Back to the campsite, thought this time with caravans rather than tents, and a bit of shifting around in personae to accommodate the absence of Sid James: Bernie is now the Terry Scott-ish husband, Patsy Rowlands upgrades to his wife, Joan Sims ages-up to become the annoying mother-in-law, and Jack Douglas broadens out to play the middle aged frustrate, with just one token twitch halfway through the film (somehow far weirder in effect than when he does it non-stop).
Only Kenny Connor as the randy Major who owns the camp and Peter Butterworth as his shabby assistant play to type, while the resulting blanks are filled by a really well-considered infusion from elsewhere – Windsor Davies, Ian Lavender, Adrienne Posta, and Sherrie Hewson joining Carol Hawkins as the dolly contingent and both of them dying for it, by which they of course mean a cup of tea.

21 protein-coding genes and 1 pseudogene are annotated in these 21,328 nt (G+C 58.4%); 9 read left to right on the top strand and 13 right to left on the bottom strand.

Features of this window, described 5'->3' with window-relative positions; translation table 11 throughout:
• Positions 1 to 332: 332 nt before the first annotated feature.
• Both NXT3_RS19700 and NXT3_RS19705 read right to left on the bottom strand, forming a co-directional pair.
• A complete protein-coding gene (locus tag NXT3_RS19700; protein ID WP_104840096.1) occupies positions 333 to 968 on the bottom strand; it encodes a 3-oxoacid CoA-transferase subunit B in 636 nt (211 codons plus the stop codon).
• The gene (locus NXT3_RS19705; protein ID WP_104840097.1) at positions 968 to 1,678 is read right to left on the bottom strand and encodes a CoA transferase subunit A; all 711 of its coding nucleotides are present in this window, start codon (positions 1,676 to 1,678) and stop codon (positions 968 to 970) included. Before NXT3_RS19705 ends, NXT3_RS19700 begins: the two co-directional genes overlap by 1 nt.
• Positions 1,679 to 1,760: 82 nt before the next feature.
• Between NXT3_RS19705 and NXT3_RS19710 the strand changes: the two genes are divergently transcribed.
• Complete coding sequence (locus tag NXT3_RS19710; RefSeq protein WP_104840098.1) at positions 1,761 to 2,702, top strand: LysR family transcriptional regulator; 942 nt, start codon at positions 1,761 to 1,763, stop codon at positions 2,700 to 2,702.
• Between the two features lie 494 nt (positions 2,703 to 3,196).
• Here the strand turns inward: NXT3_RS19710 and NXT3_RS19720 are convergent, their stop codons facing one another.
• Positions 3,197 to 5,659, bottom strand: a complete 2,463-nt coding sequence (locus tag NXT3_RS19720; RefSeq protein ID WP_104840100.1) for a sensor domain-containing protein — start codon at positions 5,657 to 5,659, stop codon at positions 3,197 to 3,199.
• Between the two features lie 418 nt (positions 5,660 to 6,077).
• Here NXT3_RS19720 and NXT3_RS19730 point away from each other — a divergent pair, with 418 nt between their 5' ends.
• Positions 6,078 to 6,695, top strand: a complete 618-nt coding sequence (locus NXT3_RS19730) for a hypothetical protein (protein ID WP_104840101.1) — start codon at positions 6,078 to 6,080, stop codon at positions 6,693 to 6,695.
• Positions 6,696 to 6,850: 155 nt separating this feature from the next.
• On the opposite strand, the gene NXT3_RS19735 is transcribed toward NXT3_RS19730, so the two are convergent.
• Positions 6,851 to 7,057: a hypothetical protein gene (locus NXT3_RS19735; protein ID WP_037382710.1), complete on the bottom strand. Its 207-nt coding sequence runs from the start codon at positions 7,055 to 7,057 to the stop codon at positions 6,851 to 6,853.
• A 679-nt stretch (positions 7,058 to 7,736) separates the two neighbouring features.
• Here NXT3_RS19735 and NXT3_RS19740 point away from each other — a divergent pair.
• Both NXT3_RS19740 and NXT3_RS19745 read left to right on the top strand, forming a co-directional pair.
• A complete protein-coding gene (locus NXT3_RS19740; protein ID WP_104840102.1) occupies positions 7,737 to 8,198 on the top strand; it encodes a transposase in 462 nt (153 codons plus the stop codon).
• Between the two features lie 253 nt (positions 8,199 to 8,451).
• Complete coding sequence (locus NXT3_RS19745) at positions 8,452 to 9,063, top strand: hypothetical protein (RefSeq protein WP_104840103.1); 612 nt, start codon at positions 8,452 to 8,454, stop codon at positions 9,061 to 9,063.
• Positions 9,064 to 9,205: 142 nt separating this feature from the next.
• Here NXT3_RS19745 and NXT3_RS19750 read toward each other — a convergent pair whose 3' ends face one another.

Last and most eccentric of the series’ occasional guest leads is Elke Sommer: a bold shot, especially under the circumstances, but weird enough to be wonderful, and delightfully paired with Williams as archaeologists.
With Dave Freeman taking over as screenwriter this plays more like a tv sitcom than ever, and though the absence of Sid is felt, Windsor Davies is excellent in his stead, clearly the great Carry On regular that might have been. Often dismissed but always enjoyed, this is actually the last Carry On classic, with a (presumably) illusory feeling of effortlessness about it all.